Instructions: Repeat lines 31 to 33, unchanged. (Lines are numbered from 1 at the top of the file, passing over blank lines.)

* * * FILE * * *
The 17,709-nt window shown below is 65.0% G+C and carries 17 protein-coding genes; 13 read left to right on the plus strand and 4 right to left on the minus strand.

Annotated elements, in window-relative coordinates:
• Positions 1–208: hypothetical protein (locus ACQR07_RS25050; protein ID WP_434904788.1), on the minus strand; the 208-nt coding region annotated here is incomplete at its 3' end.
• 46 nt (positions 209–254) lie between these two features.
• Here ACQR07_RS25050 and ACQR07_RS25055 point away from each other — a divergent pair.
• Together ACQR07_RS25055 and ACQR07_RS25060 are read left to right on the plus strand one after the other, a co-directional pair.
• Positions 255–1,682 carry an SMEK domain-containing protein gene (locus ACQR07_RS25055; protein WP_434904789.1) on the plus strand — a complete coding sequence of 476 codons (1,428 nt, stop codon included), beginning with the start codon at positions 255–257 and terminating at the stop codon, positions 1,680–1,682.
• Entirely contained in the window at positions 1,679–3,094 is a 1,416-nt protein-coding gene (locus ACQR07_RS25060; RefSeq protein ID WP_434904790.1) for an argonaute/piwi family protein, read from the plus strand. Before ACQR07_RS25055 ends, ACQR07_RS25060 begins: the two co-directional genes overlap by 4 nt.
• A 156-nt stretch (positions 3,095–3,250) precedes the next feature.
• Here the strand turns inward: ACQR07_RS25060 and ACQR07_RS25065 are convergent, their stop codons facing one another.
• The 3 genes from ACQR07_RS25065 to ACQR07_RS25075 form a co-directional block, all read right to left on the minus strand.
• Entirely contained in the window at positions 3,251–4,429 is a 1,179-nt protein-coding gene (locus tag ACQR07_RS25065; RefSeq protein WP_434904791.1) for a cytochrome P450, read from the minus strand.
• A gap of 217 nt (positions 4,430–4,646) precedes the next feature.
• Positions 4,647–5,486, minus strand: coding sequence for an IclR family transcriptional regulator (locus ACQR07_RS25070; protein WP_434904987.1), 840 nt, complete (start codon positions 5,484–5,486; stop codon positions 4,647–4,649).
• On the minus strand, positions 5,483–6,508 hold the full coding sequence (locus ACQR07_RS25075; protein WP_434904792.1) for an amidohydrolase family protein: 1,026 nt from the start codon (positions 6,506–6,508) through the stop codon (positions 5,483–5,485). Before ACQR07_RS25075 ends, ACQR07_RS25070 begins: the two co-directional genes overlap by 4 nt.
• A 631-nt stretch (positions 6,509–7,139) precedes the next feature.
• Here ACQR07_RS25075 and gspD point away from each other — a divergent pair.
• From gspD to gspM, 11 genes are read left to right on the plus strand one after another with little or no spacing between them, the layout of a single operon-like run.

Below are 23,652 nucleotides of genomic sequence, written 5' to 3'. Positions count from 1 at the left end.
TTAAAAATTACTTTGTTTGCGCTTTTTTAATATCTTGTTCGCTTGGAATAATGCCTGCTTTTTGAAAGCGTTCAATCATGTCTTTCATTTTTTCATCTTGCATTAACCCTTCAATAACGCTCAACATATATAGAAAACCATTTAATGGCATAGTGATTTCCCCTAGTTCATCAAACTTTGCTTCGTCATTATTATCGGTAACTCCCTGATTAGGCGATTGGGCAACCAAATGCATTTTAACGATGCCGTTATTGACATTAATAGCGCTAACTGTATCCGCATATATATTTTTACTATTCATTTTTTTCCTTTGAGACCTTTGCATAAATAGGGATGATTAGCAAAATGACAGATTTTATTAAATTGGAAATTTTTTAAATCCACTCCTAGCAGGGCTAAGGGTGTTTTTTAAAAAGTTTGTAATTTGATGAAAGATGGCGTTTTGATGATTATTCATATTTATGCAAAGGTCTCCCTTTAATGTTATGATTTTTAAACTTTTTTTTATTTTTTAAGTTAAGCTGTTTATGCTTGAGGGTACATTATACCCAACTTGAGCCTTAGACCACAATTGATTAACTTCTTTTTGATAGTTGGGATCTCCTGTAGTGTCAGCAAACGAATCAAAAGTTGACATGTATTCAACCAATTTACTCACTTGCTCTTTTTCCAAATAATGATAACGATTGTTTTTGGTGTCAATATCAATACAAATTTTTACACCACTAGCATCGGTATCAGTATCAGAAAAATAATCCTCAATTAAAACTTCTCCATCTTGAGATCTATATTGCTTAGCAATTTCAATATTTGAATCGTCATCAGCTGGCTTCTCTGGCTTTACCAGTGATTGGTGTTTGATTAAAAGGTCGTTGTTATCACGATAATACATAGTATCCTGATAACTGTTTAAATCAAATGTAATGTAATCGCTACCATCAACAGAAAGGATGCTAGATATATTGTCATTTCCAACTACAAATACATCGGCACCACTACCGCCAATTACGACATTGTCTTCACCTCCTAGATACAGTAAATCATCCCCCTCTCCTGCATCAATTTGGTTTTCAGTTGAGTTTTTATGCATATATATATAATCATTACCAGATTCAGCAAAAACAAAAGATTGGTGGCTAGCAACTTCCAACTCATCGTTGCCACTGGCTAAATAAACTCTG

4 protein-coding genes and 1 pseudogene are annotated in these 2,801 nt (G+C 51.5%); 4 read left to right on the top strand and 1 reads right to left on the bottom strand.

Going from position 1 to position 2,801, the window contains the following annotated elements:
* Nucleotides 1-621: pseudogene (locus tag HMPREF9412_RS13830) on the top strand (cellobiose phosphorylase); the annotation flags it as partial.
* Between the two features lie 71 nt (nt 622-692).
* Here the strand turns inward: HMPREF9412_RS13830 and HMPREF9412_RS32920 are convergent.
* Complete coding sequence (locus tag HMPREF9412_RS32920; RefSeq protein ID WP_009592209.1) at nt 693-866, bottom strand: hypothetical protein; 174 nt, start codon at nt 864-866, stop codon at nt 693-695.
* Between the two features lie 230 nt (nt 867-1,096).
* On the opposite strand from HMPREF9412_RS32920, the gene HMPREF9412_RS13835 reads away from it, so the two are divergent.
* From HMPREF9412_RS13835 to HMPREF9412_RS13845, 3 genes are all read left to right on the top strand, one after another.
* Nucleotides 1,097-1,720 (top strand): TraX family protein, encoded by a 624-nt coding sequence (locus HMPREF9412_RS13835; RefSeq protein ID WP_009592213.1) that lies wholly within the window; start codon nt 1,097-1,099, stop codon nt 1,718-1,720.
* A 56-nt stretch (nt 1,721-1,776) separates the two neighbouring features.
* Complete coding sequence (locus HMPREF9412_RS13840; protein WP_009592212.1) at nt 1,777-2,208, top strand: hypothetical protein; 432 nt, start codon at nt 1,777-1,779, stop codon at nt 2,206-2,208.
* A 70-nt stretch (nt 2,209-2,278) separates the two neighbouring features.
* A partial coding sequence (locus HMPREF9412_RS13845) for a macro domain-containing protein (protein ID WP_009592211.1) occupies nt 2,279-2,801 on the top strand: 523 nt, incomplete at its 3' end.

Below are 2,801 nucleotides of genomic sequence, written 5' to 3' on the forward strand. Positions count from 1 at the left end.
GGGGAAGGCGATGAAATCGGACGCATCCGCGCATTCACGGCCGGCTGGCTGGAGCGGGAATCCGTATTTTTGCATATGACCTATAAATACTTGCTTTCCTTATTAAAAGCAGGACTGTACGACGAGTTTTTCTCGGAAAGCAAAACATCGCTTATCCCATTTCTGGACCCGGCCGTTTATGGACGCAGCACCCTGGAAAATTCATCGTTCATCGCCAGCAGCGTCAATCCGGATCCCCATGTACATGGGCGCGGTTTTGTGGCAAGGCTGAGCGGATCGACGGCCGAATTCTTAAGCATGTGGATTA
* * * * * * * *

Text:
* A 56-nt stretch (nt 1,721-1,776) separates the two neighbouring features.
* Complete coding sequence (locus HMPREF9412_RS13840; protein WP_009592212.1) at nt 1,777-2,208, top strand: hypothetical protein; 432 nt, start codon at nt 1,777-1,779, stop codon at nt 2,206-2,208.
* A 70-nt stretch (nt 2,209-2,278) separates the two neighbouring features.